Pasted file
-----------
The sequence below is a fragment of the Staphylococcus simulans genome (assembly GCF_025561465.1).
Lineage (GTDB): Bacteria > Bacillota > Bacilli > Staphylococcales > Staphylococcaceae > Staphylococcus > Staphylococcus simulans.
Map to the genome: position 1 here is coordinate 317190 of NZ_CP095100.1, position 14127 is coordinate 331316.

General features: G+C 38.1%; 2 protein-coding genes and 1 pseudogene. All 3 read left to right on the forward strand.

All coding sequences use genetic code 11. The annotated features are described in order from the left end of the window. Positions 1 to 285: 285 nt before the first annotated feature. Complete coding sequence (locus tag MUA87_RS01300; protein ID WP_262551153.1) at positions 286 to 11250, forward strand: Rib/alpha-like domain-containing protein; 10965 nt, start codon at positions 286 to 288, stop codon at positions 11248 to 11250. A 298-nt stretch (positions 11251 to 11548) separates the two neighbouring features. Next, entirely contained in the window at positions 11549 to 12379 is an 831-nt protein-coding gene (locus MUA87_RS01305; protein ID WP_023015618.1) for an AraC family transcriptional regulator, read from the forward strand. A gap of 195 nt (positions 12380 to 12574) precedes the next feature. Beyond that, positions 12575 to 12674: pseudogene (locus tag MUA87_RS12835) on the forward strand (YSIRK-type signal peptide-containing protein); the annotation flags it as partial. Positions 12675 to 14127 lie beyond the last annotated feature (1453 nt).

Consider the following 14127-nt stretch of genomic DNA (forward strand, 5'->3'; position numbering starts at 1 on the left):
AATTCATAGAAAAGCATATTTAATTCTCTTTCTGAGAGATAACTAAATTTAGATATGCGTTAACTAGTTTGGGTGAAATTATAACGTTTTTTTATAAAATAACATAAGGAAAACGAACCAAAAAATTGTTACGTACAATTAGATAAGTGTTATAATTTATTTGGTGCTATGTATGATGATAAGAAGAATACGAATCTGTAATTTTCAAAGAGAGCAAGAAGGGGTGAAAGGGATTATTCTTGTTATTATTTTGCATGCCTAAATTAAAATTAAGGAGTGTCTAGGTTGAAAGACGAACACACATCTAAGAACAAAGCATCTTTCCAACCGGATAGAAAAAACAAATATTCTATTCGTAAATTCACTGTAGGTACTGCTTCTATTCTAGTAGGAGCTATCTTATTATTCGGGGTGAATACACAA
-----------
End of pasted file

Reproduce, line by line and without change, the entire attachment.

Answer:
The sequence below is a fragment of the Staphylococcus simulans genome (assembly GCF_025561465.1).
Lineage (GTDB): Bacteria > Bacillota > Bacilli > Staphylococcales > Staphylococcaceae > Staphylococcus > Staphylococcus simulans.
Map to the genome: position 1 here is coordinate 317190 of NZ_CP095100.1, position 14127 is coordinate 331316.

General features: G+C 38.1%; 2 protein-coding genes and 1 pseudogene. All 3 read left to right on the forward strand.

All coding sequences use genetic code 11. The annotated features are described in order from the left end of the window. Positions 1 to 285: 285 nt before the first annotated feature. Complete coding sequence (locus tag MUA87_RS01300; protein ID WP_262551153.1) at positions 286 to 11250, forward strand: Rib/alpha-like domain-containing protein; 10965 nt, start codon at positions 286 to 288, stop codon at positions 11248 to 11250. A 298-nt stretch (positions 11251 to 11548) separates the two neighbouring features. Next, entirely contained in the window at positions 11549 to 12379 is an 831-nt protein-coding gene (locus MUA87_RS01305; protein ID WP_023015618.1) for an AraC family transcriptional regulator, read from the forward strand. A gap of 195 nt (positions 12380 to 12574) precedes the next feature. Beyond that, positions 12575 to 12674: pseudogene (locus tag MUA87_RS12835) on the forward strand (YSIRK-type signal peptide-containing protein); the annotation flags it as partial. Positions 12675 to 14127 lie beyond the last annotated feature (1453 nt).

Consider the following 14127-nt stretch of genomic DNA (forward strand, 5'->3'; position numbering starts at 1 on the left):
AATTCATAGAAAAGCATATTTAATTCTCTTTCTGAGAGATAACTAAATTTAGATATGCGTTAACTAGTTTGGGTGAAATTATAACGTTTTTTTATAAAATAACATAAGGAAAACGAACCAAAAAATTGTTACGTACAATTAGATAAGTGTTATAATTTATTTGGTGCTATGTATGATGATAAGAAGAATACGAATCTGTAATTTTCAAAGAGAGCAAGAAGGGGTGAAAGGGATTATTCTTGTTATTATTTTGCATGCCTAAATTAAAATTAAGGAGTGTCTAGGTTGAAAGACGAACACACATCTAAGAACAAAGCATCTTTCCAACCGGATAGAAAAAACAAATATTCTATTCGTAAATTCACTGTAGGTACTGCTTCTATTCTAGTAGGAGCTATCTTATTATTCGGGGTGAATACACAA